War Letters – Morotai: 21 Jan 1945, Hollandia; In transit at a US Air Force Camp

Hollandia
Sunday 21st Jan [1945]
6 am

Darling,

Just a short note asking you to do something for me.  I forgot about it when writing yesterday.  You will have found an illustration in the hall – will you ring Jack Santry and ask him if he would be good enough to take it in to Miss Mellion in the office?  I couldn’t manage it on my last trip in.

Interior, Transport Plane Evacuating Wounded
Interior, Transport Plane Evacuating Wounded
Awarded First Prize, Australia At War Exhibition, War
in the Air Section 1944-45
The plane is a Hudson bomber.

Also on the verandah is a painting of wounded in a plane interior – you know, the very green thing.  I think it is leaning against the cupboard out on the verandah.  Will you send me up the size in inches of the original – and also ask Jack Santry to take it into Ron Bennett whom I shall write respecting it?  How are you getting along without me to worry you?  I do hope you and the little man are doing well & eating all you should.  We are leaving early this morning for an island further along the coast.  Should get there about 3 hours after we leave.  This American camp is a huge place.  Thousands of Yanks swarm the hills.  They’ve even got between 100 & 200 service women with them.  I dare say that dame Staunton who came home is somewhere about.  French letters & prophylastic (sic) stations abound.

It is very quiet at the moment – no one up in the PR camp – no sound of birds in the jungle just beside the hill.  The silence is broken only by the roaring farting of the jeeps grinding up the hill on the right.  We eat at an officers mess about a mile & a half up the mountain which overlooks a magnificent lake curving round the foothills for miles upon miles.  It really is a beautiful spot.  That is more than you can say for the food.  Christ the Americans are sweet toothed eaters!  Expensive too – and little enough of it.  Jack Hickson gets around in a start of chronic hunger pain. 1/- for a breakfast of a sweet kind of egg bread soaked in syrup.  Coffee of course.  3/6 for lunch consisting of an indifferent vegetable ball covered with a thin sauce, slice of beetroot & frizzled dehydrated potatoes. No coffee but water with lemon, and flat cakes.  Dinner was a salad of pears & peaches with a near horse radish sauce – then tomatoe soup – roast beef & a slawish sort of cabbage & a substance which none could identify & none could eat – all topped off with a slopingly sweet chocolate pie.  Humm-mm!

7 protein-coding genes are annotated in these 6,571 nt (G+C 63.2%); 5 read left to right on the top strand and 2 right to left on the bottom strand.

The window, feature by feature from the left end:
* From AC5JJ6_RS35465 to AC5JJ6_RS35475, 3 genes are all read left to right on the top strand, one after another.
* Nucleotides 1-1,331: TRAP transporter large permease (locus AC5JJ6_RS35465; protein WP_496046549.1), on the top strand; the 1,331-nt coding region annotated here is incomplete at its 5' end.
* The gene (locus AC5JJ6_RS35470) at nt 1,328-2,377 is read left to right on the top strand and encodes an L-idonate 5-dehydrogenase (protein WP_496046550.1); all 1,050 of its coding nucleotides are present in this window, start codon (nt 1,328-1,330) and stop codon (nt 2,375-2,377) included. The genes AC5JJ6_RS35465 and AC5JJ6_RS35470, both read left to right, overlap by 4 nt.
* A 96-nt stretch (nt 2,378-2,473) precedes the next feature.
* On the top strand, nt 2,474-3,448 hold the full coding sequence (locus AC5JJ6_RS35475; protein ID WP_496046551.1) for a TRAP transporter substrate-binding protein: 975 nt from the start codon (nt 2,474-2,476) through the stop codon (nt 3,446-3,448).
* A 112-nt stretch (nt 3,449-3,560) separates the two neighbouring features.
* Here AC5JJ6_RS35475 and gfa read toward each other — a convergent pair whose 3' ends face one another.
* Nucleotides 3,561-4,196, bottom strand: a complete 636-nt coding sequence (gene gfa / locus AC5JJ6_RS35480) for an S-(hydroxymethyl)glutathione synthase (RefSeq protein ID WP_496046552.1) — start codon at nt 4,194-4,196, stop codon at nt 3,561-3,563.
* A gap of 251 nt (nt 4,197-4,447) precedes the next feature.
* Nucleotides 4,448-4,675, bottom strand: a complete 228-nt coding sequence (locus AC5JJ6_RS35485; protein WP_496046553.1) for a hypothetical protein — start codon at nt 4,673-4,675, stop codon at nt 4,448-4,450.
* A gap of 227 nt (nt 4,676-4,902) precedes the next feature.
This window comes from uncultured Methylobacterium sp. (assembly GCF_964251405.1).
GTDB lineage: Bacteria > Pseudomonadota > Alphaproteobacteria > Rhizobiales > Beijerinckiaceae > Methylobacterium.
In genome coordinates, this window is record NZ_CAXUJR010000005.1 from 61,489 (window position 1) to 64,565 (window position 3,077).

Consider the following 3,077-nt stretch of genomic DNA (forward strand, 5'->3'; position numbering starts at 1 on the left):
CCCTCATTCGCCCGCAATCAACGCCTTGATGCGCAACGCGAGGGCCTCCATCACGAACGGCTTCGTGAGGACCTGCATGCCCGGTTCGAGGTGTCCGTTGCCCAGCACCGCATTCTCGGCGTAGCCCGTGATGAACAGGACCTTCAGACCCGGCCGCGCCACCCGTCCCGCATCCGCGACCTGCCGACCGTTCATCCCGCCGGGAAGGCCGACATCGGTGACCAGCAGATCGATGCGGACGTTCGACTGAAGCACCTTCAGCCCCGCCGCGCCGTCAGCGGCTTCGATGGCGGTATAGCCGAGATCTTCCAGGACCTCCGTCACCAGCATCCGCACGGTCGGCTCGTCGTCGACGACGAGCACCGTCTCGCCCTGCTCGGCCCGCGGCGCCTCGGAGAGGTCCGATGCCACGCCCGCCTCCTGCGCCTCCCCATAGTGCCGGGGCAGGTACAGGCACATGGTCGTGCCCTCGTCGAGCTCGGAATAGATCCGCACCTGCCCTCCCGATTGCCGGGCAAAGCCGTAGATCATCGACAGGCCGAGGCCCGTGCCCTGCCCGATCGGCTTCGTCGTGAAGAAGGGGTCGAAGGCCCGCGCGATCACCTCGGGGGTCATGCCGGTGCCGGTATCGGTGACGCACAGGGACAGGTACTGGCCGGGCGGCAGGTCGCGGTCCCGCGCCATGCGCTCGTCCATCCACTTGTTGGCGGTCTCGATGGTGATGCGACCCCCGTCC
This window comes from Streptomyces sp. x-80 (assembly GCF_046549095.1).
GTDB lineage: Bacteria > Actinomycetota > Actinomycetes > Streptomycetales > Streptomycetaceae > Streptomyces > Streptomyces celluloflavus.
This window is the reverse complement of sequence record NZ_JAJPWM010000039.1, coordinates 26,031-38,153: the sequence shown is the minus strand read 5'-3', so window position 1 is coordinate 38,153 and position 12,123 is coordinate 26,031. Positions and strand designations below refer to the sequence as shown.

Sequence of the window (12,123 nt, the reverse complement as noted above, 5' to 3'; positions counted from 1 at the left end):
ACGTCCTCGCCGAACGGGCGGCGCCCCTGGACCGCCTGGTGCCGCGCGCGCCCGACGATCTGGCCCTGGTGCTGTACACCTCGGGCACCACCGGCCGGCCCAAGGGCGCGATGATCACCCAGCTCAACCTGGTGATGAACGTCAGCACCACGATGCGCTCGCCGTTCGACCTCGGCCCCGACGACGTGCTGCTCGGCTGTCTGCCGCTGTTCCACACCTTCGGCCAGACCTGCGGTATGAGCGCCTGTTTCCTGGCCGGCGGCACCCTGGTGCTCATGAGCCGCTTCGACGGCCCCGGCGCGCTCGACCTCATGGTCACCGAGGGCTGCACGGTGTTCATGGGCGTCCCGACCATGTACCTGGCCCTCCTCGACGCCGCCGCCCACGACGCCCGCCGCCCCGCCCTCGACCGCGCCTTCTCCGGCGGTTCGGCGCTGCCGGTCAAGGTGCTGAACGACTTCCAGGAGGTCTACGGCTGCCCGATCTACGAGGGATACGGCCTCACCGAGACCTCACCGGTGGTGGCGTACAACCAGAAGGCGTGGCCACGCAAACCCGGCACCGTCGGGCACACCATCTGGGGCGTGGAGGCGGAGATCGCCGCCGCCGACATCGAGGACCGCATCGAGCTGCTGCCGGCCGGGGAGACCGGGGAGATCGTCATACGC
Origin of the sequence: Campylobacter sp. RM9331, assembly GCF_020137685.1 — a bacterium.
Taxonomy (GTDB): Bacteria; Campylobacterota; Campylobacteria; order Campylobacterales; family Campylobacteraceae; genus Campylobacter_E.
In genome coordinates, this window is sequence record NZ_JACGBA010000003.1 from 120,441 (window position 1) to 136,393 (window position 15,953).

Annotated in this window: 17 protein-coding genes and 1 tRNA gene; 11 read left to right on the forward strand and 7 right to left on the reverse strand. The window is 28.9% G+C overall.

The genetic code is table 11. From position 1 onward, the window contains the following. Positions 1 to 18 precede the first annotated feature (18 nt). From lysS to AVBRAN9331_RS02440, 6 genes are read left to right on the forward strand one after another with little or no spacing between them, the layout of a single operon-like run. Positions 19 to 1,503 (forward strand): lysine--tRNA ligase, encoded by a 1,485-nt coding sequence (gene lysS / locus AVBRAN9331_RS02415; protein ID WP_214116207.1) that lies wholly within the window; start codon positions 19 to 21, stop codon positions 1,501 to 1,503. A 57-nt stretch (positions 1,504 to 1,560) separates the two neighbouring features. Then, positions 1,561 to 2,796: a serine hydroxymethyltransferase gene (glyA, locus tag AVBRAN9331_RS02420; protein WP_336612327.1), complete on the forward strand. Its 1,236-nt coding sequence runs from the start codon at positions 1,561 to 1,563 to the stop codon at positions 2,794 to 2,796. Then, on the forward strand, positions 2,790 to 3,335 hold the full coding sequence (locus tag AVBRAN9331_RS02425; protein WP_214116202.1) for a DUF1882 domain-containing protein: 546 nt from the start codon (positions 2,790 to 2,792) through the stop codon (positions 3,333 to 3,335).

War Correspondnet Jack Hickson taking shelter from the rain at H
War Correspondent Jack Hickson taking shelter from the rain at Hollandia airfield.
US Army Douglas C47 transport planes at what is believed to be H
US Army Douglas C47 transport planes at what is believed to be Hollandia airfield. The plane in foreground has serial number 100726.
21 x 11 cm
US Army Douglas C47 transport plane

It has just started to rain but I don’t think it will amount to much – the mountain this foothill is part of runs to 5800 ft & has been shrouded by clouds ever since our arrival so I guess one can expect a certain dampness to be our lot..

The boys are alright but I’d still prefer to be alone I think.  However we shall see what we shall see.  Haven’t done any work yet as we haven’t contacted RAAF stations.  Will be staying with one today.  Somewhere in the Schoeten Islands just off NG.